We saw these fantastic-looking sardines at the market on Saturday. I remember the first time I had sardines that blew me away... it was at Loretta Keller's Bizou (now Coco500)... the incredibly fresh Monterey sardines tasted nothing like the canned abominations at the industrial supermarket. Rather, they were clean and pure, with a delicate sweetness and only the faintest whiff of the sea, like a refreshing coastal breeze. I wanted to try to make something similar; maybe a simple sardine bruschetta, or perhaps just lightly grilled whole with a squeeze of lemon.
For some reason, I waited two days after buying the sardines before deciding to cook them. By then, the eyes had already turned quite cloudy. I also hadn't taken the time to notice that the fish hadn't been gutted yet when I bought them. Huge mistake. I think that must have accelerated the deterioration of the sardines. But I'd been looking forward to making the sardines all day, so I cleaned off the fish and went ahead with the plan to flash fry them in a light panko crust.
It just didn't work. The crust came out almost perfectly... light and crisp. But the sardines were simply not fresh enough to capture the subtly sweet finesse I'd been hoping for. Instead, there was a heavy, fishy flavor... strong enough to make me lose my appetite. Ug... terrible. Lesson learned: when a dish relies so integrally to ultra-fresh ingredients, you cannot compromise.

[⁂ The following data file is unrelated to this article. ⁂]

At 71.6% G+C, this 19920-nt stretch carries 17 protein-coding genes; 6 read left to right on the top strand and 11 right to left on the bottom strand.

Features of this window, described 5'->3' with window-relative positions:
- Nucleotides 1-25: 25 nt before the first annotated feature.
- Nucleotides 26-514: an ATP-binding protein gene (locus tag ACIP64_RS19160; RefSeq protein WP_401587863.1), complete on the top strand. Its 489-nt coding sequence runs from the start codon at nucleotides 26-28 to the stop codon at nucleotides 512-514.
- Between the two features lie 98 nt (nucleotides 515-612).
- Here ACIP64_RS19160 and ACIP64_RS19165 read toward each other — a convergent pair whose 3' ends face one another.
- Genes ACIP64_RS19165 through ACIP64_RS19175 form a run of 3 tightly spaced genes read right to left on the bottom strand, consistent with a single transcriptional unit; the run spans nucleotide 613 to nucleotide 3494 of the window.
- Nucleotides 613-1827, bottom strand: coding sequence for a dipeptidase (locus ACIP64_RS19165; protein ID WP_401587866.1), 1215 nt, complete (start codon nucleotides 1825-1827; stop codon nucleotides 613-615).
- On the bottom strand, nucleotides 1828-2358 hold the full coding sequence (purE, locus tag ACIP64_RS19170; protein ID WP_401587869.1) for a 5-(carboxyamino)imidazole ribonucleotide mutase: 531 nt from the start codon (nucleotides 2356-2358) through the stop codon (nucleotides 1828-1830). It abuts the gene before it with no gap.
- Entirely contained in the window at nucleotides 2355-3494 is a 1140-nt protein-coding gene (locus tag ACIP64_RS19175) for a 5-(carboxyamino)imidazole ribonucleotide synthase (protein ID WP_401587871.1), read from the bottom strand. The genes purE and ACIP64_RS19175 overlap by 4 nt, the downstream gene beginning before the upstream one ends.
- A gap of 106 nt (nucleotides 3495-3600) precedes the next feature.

I had a bit of a comeback tonight though. I've been trying to perfect the texture of braised shortribs. How can I dissolve and extract as much collagen as possible while preventing the meat from constricting? Does it take 2 hours? 18 hours? A light simmer or nothing higher than 68 degrees C? Is there a limit to how meltingly tender the shortrib should be? Should it retain some element of toothsome texture? These are all questions that I'm trying to answer... in the meantime, the 10-hour braise we did overnight seemed to work pretty well. I also broiled a thin layer of last night's mushroom and bacon risotto with a thin layer of panko crumbs on top until the risotto became light brown and toasty. The broiling did a nice job of intensifying the earthy flavors in the risotto.
I guess you lose some, but you also win others.